China’s import policy changes are forcing U.S. recycling companies to seek adjustments to municipal contracts, stockpile materials and even landfill recyclables.
Chinese import permits have not been renewed since May, slowing and, in some cases, halting shipments of certain recovered materials to the country. Although the language of China’s initial announcement to the World Trade Organization (WTO) describes an official Jan. 1, 2018 implementation date for a ban on imports of certain recovered fiber, plastic and metal grades, the U.S. recycling industry is already feeling the impact in a big way.
Resource Recycling spoke with a handful of industry stakeholders about the ban’s impact to date and found that communities across the U.S. are being affected. For some, it has meant a sudden contract renegotiation. For others, the loss of a crucial downstream market has led to stockpiling or landfilling.
And for some municipalities, it means refocusing diversion efforts to tackle materials that have end users within the U.S. For instance, Sarah Pierpont of the New Mexico Recycling Coalition said there is renewed attention in the state on diverting compost, glass and other materials that are not tied to exports.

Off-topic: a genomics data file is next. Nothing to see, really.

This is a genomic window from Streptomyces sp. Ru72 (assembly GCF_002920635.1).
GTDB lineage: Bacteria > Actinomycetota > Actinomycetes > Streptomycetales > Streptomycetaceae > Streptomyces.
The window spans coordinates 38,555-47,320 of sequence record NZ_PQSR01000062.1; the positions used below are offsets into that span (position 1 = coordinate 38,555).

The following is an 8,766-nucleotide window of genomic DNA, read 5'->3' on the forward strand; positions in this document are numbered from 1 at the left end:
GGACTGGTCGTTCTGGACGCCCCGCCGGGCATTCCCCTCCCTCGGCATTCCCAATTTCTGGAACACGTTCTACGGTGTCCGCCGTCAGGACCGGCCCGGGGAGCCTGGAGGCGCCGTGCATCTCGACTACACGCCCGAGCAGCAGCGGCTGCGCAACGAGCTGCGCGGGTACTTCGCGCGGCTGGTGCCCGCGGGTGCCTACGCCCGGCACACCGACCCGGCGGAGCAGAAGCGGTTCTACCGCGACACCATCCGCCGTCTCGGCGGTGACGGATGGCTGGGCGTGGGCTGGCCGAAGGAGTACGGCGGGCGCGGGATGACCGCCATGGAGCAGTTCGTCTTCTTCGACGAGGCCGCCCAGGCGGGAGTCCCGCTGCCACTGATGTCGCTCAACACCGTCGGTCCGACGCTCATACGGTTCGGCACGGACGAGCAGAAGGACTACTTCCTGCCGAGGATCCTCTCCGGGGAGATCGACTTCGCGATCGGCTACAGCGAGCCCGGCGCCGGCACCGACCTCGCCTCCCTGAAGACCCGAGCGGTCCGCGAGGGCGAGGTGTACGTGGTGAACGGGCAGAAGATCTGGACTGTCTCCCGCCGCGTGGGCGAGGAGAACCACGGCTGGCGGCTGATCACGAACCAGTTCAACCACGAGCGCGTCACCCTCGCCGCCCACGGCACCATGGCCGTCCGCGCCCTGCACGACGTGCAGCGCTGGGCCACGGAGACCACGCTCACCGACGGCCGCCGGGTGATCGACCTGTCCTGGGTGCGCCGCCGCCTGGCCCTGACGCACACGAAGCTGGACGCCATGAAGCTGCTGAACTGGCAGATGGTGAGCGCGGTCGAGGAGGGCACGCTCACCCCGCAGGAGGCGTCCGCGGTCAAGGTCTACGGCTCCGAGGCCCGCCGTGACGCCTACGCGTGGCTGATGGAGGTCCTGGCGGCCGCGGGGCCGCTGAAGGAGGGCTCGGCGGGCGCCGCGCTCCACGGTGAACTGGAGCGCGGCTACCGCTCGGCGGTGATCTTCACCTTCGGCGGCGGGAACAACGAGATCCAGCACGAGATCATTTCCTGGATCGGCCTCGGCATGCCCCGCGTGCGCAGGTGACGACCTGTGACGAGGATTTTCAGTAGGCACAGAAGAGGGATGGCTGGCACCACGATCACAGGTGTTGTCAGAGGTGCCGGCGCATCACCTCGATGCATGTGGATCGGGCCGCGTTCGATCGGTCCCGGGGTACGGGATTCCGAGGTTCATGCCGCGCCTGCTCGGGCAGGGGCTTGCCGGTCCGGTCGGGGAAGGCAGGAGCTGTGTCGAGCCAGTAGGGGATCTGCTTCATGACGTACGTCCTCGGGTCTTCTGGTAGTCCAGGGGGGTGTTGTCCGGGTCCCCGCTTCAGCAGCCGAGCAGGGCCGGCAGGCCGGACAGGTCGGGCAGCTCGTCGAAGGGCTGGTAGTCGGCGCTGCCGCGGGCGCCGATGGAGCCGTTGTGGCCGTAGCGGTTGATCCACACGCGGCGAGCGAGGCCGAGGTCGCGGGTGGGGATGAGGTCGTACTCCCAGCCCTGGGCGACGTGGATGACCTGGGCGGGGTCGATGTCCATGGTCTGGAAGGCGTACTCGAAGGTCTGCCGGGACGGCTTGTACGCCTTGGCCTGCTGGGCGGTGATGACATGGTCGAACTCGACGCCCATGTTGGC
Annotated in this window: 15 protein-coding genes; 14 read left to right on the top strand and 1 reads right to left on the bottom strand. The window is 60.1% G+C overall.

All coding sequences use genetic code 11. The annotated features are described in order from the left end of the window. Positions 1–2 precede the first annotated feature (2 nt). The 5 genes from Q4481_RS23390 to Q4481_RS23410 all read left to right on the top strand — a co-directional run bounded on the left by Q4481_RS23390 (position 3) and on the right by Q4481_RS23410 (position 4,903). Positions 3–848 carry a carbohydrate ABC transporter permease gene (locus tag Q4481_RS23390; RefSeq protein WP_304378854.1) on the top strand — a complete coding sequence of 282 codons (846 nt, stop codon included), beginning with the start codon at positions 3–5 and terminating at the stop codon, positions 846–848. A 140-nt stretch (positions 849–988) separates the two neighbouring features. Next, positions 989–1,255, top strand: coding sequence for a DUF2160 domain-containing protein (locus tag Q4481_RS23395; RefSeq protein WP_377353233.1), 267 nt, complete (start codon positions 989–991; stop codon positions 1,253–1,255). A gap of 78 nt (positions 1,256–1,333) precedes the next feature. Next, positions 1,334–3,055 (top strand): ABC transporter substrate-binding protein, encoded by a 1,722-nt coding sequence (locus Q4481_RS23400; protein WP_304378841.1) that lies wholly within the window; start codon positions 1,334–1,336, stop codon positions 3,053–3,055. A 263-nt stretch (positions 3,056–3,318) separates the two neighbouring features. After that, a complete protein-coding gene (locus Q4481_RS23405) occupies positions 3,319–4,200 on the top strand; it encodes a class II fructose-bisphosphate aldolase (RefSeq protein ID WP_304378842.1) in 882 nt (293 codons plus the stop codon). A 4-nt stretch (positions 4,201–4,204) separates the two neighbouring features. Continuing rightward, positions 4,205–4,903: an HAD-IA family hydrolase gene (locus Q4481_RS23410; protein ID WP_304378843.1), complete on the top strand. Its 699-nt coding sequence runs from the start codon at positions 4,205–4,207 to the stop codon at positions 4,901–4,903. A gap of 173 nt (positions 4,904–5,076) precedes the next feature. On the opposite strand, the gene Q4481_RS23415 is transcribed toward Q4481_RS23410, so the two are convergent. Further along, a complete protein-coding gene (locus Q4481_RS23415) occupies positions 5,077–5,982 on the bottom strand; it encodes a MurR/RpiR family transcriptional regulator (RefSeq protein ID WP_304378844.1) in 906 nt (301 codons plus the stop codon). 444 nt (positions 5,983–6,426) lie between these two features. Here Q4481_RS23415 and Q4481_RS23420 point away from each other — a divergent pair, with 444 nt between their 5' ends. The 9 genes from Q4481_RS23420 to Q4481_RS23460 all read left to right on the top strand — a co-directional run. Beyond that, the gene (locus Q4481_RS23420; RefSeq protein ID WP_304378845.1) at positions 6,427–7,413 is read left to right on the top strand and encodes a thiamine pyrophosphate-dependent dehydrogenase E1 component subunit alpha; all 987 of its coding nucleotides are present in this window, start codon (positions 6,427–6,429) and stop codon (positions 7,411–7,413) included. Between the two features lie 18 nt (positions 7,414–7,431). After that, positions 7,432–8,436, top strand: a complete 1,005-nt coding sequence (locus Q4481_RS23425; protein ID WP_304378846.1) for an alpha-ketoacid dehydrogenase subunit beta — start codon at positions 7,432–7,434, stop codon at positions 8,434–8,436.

“We’re trying to focus on all these items that take up a large volume of the waste and that can be processed locally,” she said.
The Chinese policy developments led a large Southwest recycling company to ask several municipal clients to approve changes to their service contracts. Friedman Recycling in September contacted solid waste authorities in the New Mexico cities of Albuquerque, Las Cruces and Santa Fe, asking the governments to modify their recycling contracts to shield the company from negative financial outcomes.
A letter from the MRF operator’s CEO, David Friedman, noted the developments to date and the uncertainty that remains.
All of the recovered fiber from Friedman Recycling’s Albuquerque MRF goes to China, he wrote. The company sells to Ralison International, a buying agent for Lee and Man Paper Manufacturing, which is the second largest consumer of recovered fiber in China.
Friedman’s agreement with Ralison International guarantees all the fiber generated at the MRF will have an outlet, and that guarantee has been the basis of the MRF’s contract with the municipalities. But in an Aug. 30 letter to Friedman, Ralison said it is no longer able to fulfill its contract obligations to buy mixed paper and old newsprint. Eric Lao, Ralison’s vice president of operations, pointed to the ban announced to the WTO, as well as the current update to China’s GB (Guobiao) standards for imported scrap materials. The country’s revamped standard for waste fiber proposes limiting contamination of non-fiber materials in fiber loads to 0.3 percent, and Lao wrote that Ralison does not think it can meet that limit.
Ralison said it would continue to buy materials at market price for three months but advised Friedman to “make necessary arrangements.”